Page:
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A split of the European Union could bring about good buying opportunities in German equities.

By MoneyShow.com Sep 20, 2011 2:04PM

By Tom Aspray, MoneyShow.com


Global markets seem to be factoring in a default by Greece, and many analysts are looking for a breakup of the European Union. Several analysts think we will end up with both a northern and southern Eurozone.


The overnight downgrade of Italy’s debt may add further pressure on the European Union, as Italy’s debt costs initially increased. Though I personally do not believe we will see a breakup of the European Union in the financial markets, anything is possible. Germany’s economy is in the best position to take advantage of a breakup and a new German deutschemark should have considerable investor appeal.


For those who are pessimistic about the fate of the European Union, an investment in a German company, ETF, or closed-end fund should make you well positioned.

 

The automaker likes to remind us that it didn't take a government bailout like its Detroit rivals, but does the story resonate with car buyers?

By TheStreet Staff Sep 20, 2011 11:31AM

By Ted Reed, TheStreetTheStreet

 

If Obama haters also hate GM (GM), does that mean they love Ford (F)?

 

The Ford story has always been a tale of a company that eschewed a government bailout and pulled itself up by its bootstraps. And Ford has never been shy about telling it. Ford executives, from CEO Alan Mulally on down, have said regularly that the story has helped Ford sales.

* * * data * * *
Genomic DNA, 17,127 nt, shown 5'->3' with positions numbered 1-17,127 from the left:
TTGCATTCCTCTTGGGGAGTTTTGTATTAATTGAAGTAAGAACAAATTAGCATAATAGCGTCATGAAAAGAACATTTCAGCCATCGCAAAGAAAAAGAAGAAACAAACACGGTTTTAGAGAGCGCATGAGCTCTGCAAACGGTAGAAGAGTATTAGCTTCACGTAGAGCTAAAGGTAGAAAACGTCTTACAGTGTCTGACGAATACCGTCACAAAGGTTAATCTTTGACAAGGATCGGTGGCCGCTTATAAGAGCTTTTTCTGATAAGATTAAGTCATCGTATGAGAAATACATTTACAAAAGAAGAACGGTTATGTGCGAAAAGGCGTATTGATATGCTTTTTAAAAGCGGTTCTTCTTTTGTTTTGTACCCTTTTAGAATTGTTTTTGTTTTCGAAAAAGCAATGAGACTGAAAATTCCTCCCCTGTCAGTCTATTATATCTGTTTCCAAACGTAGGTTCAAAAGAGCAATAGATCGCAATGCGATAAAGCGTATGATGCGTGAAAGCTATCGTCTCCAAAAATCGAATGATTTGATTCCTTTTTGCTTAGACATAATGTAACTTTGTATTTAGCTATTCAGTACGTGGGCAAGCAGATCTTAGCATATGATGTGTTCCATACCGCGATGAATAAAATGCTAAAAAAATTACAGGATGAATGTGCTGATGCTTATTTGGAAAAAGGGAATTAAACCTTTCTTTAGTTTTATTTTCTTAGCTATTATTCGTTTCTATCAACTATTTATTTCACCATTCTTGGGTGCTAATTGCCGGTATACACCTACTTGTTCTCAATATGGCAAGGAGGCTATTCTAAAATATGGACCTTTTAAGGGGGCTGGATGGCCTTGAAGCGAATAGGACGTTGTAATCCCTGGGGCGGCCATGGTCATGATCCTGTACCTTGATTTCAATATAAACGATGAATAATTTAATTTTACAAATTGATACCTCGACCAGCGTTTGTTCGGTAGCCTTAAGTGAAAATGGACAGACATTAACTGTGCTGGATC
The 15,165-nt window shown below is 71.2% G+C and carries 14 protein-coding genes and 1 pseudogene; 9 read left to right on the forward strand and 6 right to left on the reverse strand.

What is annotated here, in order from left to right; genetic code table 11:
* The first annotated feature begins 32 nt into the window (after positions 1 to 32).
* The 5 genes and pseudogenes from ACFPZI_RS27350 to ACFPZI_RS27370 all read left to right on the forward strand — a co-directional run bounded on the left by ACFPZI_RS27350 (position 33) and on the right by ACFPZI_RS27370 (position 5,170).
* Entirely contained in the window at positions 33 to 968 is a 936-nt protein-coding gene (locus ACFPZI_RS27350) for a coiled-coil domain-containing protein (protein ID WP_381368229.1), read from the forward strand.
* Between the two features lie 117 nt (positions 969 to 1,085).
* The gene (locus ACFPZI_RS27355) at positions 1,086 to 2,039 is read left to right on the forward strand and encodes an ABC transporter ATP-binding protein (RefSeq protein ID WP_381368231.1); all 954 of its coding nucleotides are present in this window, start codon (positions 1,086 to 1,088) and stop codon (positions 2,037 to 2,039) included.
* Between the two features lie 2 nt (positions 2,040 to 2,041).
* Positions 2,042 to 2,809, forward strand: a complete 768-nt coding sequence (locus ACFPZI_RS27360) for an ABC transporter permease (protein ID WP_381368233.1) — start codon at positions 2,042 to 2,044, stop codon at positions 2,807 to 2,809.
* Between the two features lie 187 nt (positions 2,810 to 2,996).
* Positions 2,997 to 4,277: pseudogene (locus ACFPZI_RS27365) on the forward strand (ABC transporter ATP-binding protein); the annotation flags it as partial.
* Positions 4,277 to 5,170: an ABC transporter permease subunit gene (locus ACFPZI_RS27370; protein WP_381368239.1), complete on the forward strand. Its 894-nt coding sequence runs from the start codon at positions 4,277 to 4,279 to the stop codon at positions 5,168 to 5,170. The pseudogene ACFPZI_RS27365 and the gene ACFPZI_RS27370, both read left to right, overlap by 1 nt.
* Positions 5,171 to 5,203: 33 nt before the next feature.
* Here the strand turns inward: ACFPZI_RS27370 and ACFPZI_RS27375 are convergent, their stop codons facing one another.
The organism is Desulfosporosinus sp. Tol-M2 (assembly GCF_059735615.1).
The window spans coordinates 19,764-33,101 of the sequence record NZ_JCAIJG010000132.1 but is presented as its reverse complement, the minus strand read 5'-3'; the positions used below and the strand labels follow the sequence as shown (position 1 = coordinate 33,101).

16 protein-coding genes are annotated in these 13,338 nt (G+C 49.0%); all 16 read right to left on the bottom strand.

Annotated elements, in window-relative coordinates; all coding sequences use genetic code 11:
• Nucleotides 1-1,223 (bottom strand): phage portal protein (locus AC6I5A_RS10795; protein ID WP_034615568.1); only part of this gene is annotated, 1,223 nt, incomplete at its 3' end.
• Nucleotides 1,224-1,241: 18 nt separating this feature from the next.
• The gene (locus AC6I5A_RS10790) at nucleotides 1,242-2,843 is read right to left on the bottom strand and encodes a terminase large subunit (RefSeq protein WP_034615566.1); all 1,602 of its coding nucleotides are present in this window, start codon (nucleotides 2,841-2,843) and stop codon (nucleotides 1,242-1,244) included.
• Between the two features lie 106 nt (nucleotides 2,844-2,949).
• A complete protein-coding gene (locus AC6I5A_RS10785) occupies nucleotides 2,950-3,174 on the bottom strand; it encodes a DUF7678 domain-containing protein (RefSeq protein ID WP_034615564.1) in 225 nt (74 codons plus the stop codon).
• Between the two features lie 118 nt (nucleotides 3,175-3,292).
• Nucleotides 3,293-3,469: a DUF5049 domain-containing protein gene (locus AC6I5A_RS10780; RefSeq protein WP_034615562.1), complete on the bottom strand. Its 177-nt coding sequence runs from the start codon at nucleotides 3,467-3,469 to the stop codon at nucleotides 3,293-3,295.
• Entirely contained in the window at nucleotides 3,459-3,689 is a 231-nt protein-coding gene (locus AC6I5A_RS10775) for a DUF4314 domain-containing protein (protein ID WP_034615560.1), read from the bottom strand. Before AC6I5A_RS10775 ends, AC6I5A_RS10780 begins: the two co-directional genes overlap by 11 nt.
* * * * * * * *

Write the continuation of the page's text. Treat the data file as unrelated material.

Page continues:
A recent TV ad lets a Ford F150 buyer tell the story in his own words: "I wasn't going to buy another car that was bailed out by our government," says the buyer, identified only as Chris. "I was going to buy from a manufacturer that's standing on their own: win, lose, or draw.

 

Funds tracking agricultural, natural gas and other futures are taking steps to protect themselves.

By TheStreet Staff Sep 20, 2011 11:21AM

Image: Farmhouse (© Mark Karrass/Corbis)By Don Dion, TheStreetTheStreet

 

Over the weekend, The Economist noted that the Commodities Futures Trading Committee is taking aim at speculators by proposing to implement position limits on contracts for 28 separate commodities.

 

The report says the CFTC's goal is to bar any individual from controlling more than a quarter of the total U.S. supply of any of these commodities.

 

In recent years, investors have learned firsthand that heightened regulation can affect the inner workings of a futures-tracking ETF. Perhaps the most glaring example is the United States Natural Gas Fund (UNG).

 

With the size and scope of the USPS, more than just delivery-dependent providers would feel the pain.

By InvestorPlace Sep 20, 2011 9:40AM